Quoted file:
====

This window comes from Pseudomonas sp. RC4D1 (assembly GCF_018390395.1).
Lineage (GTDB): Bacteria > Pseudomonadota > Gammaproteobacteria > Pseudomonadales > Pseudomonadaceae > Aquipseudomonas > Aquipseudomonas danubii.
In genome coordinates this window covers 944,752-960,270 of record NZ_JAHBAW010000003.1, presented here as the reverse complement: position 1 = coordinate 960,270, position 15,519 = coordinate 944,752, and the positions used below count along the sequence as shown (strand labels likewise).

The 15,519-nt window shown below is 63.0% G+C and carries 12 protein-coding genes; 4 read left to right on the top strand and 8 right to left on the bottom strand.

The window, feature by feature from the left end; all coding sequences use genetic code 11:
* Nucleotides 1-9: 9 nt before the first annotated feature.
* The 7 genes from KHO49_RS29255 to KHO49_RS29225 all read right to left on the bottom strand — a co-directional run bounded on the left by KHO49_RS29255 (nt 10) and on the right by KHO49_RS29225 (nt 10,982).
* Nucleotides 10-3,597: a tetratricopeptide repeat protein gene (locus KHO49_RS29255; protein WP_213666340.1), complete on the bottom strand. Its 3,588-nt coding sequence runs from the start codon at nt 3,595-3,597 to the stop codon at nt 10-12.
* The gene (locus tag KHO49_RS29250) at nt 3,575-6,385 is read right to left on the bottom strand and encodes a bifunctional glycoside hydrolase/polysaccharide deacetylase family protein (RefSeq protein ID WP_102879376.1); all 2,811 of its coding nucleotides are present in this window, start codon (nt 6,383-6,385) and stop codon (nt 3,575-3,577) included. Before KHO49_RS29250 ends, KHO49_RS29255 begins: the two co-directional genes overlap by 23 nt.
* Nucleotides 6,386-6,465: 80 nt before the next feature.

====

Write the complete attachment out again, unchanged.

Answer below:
This window comes from Pseudomonas sp. RC4D1 (assembly GCF_018390395.1).
Lineage (GTDB): Bacteria > Pseudomonadota > Gammaproteobacteria > Pseudomonadales > Pseudomonadaceae > Aquipseudomonas > Aquipseudomonas danubii.
In genome coordinates this window covers 944,752-960,270 of record NZ_JAHBAW010000003.1, presented here as the reverse complement: position 1 = coordinate 960,270, position 15,519 = coordinate 944,752, and the positions used below count along the sequence as shown (strand labels likewise).

The 15,519-nt window shown below is 63.0% G+C and carries 12 protein-coding genes; 4 read left to right on the top strand and 8 right to left on the bottom strand.

The window, feature by feature from the left end; all coding sequences use genetic code 11:
* Nucleotides 1-9: 9 nt before the first annotated feature.
* The 7 genes from KHO49_RS29255 to KHO49_RS29225 all read right to left on the bottom strand — a co-directional run bounded on the left by KHO49_RS29255 (nt 10) and on the right by KHO49_RS29225 (nt 10,982).
* Nucleotides 10-3,597: a tetratricopeptide repeat protein gene (locus KHO49_RS29255; protein WP_213666340.1), complete on the bottom strand. Its 3,588-nt coding sequence runs from the start codon at nt 3,595-3,597 to the stop codon at nt 10-12.
* The gene (locus tag KHO49_RS29250) at nt 3,575-6,385 is read right to left on the bottom strand and encodes a bifunctional glycoside hydrolase/polysaccharide deacetylase family protein (RefSeq protein ID WP_102879376.1); all 2,811 of its coding nucleotides are present in this window, start codon (nt 6,383-6,385) and stop codon (nt 3,575-3,577) included. Before KHO49_RS29250 ends, KHO49_RS29255 begins: the two co-directional genes overlap by 23 nt.
* Nucleotides 6,386-6,465: 80 nt before the next feature.